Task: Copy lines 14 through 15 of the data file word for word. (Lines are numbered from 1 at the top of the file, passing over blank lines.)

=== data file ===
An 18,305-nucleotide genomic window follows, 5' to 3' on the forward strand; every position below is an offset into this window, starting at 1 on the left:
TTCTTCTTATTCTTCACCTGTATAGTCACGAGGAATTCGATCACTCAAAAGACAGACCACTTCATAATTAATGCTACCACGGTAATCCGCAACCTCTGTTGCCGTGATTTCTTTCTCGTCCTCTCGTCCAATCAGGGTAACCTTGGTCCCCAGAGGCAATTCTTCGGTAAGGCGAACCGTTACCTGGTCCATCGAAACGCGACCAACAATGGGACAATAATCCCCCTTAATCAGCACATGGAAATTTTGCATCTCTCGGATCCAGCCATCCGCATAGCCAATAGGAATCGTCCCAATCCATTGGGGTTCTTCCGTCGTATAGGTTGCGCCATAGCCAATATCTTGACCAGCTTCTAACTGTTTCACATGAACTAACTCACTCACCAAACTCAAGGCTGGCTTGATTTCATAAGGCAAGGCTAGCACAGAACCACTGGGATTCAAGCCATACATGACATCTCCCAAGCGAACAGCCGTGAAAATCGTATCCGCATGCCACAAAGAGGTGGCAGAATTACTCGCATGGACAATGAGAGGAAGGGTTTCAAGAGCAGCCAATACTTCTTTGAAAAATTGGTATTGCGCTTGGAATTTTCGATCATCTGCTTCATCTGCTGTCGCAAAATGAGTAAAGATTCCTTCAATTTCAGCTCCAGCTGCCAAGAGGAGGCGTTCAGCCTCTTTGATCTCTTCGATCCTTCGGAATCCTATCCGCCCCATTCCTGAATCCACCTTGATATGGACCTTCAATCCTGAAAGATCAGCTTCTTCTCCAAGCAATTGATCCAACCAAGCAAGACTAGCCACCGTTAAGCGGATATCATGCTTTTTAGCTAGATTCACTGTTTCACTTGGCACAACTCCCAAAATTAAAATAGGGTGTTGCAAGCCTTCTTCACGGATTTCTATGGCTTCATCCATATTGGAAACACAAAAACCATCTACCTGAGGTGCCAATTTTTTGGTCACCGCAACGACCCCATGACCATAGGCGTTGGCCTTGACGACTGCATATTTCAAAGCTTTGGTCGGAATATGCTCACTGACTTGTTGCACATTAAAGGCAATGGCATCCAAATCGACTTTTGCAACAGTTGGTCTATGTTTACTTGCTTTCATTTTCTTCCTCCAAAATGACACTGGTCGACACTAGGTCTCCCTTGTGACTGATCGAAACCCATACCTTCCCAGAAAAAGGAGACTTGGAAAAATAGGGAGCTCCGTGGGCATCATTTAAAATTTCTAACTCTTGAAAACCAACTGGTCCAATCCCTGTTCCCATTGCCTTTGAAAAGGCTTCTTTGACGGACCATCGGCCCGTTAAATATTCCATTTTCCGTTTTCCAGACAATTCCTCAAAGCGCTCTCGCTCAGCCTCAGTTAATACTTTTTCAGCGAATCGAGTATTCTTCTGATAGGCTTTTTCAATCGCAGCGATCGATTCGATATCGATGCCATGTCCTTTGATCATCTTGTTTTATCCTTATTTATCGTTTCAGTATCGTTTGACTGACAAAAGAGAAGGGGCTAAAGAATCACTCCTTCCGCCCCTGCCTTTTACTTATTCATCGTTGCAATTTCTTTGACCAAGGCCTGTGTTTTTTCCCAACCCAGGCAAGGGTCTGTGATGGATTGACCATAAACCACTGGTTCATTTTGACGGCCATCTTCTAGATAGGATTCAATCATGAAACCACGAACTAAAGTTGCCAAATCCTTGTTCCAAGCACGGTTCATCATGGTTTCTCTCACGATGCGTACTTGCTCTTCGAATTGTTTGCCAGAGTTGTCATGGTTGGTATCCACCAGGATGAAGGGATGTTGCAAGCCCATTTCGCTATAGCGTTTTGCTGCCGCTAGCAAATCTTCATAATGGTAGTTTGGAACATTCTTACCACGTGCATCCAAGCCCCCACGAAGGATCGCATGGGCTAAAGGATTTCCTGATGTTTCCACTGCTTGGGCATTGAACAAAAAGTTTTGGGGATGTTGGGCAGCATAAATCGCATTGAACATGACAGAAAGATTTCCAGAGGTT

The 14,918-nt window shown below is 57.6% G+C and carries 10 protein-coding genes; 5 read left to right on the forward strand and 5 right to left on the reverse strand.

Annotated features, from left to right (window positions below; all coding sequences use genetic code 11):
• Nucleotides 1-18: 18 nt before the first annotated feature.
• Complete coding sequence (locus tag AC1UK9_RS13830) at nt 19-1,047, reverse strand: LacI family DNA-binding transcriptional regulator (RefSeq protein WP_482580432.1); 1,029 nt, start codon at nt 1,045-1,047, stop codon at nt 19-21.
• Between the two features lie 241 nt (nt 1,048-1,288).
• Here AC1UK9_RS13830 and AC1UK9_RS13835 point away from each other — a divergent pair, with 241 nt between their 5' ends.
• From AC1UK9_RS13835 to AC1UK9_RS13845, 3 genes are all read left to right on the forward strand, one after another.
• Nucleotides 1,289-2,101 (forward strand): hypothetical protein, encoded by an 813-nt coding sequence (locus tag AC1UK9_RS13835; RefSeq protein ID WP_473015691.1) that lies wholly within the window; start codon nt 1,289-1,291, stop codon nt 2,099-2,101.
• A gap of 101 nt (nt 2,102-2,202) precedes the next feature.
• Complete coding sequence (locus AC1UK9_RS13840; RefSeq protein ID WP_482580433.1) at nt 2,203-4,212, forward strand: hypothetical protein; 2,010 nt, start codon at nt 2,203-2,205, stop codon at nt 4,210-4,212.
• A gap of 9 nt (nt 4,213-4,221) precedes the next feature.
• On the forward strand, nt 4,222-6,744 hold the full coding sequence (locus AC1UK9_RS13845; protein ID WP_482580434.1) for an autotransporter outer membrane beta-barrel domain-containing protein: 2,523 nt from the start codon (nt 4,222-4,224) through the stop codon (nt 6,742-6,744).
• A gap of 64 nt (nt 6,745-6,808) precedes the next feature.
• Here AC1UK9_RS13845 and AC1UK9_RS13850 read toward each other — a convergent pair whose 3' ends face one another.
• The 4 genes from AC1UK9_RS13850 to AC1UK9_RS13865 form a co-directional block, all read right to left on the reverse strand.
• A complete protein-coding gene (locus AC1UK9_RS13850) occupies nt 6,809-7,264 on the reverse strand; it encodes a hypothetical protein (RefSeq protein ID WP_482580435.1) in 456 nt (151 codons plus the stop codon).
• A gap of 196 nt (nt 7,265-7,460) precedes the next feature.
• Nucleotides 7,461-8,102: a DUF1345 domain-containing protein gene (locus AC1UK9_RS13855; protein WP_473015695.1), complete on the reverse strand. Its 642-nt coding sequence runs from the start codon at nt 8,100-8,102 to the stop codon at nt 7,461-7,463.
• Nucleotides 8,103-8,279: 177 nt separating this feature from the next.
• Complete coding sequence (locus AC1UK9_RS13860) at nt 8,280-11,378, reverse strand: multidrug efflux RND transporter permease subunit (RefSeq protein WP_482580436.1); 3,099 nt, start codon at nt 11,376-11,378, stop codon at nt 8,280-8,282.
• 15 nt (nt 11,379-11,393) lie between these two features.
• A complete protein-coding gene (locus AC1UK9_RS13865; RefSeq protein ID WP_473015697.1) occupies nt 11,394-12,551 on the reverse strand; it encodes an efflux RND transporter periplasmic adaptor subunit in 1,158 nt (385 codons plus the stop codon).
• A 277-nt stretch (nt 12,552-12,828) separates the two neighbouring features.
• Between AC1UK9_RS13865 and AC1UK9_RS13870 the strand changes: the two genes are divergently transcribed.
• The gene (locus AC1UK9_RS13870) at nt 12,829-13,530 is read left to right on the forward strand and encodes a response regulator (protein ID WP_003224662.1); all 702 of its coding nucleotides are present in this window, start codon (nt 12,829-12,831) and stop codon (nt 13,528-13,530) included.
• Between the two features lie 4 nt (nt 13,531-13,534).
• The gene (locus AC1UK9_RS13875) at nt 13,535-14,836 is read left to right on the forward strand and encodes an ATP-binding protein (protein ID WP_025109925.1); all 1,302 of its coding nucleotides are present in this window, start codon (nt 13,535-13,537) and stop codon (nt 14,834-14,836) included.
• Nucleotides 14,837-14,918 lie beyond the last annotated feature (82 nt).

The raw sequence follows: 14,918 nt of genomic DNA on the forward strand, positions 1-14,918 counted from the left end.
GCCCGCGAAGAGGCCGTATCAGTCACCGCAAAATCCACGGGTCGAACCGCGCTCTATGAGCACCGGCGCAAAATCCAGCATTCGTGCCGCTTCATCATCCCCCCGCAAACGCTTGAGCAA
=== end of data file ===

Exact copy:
• On the forward strand, nt 4,222-6,744 hold the full coding sequence (locus AC1UK9_RS13845; protein ID WP_482580434.1) for an autotransporter outer membrane beta-barrel domain-containing protein: 2,523 nt from the start codon (nt 4,222-4,224) through the stop codon (nt 6,742-6,744).
• A gap of 64 nt (nt 6,745-6,808) precedes the next feature.